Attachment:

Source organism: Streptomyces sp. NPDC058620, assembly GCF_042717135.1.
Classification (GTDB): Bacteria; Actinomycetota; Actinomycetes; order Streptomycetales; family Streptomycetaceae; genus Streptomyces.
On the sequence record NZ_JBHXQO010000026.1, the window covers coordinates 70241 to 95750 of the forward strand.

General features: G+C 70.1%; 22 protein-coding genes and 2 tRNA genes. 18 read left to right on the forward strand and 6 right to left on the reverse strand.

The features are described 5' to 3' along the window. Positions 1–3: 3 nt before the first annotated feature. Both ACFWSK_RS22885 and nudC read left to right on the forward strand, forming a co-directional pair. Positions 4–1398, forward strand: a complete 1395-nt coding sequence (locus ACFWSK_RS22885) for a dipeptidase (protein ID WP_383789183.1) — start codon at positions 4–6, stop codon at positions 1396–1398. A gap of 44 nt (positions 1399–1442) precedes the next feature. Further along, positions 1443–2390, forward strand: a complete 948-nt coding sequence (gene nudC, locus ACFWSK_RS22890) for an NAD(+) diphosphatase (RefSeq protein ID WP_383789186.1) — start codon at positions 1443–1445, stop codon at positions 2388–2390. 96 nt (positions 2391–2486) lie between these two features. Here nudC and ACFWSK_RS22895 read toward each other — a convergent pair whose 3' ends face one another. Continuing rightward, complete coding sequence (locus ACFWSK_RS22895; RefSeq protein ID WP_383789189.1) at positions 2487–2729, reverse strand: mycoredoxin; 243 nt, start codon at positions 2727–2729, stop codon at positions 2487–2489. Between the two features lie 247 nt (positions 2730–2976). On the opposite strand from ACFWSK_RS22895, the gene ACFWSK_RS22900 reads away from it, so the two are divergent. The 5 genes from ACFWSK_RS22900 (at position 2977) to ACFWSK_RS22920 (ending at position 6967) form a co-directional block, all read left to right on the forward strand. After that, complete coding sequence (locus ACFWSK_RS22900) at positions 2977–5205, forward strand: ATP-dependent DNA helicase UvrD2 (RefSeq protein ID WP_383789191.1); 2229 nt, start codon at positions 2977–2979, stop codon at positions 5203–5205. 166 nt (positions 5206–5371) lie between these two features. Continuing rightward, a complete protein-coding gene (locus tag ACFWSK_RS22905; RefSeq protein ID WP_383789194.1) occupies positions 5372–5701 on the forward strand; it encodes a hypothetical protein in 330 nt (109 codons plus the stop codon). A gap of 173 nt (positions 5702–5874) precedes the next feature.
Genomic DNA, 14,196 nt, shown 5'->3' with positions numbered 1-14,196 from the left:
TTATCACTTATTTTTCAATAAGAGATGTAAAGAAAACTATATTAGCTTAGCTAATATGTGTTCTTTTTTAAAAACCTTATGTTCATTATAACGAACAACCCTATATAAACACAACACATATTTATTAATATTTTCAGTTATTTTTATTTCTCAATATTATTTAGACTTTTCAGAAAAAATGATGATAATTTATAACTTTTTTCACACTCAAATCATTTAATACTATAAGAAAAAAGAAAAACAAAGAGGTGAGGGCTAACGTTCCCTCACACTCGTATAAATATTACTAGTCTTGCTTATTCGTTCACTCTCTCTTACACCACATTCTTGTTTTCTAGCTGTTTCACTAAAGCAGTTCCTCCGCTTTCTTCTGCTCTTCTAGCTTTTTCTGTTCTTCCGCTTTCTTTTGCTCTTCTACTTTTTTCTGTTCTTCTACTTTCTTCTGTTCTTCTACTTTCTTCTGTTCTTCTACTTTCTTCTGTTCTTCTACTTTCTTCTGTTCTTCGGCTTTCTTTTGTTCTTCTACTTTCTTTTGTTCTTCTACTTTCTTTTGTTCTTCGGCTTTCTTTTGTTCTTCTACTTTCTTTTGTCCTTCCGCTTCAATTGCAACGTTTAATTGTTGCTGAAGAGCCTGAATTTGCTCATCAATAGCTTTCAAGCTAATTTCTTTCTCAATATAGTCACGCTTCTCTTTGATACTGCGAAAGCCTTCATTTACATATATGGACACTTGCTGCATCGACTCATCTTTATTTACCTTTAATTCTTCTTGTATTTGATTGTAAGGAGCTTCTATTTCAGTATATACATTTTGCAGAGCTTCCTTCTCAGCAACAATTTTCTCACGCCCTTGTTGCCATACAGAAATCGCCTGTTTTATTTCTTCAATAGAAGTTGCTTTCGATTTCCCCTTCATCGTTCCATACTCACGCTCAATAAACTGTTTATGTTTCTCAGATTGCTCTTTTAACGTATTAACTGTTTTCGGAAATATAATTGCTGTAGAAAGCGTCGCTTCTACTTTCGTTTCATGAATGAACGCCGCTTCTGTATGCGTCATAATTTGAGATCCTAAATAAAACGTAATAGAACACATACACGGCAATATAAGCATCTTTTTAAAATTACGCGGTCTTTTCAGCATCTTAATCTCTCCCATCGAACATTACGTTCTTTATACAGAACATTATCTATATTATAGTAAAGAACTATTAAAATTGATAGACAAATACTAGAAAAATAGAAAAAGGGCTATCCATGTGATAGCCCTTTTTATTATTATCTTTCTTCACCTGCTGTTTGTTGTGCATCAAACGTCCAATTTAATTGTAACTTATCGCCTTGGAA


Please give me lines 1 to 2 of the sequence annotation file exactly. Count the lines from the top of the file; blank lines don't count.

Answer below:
Source organism: Streptomyces sp. NPDC058620, assembly GCF_042717135.1.
Classification (GTDB): Bacteria; Actinomycetota; Actinomycetes; order Streptomycetales; family Streptomycetaceae; genus Streptomyces.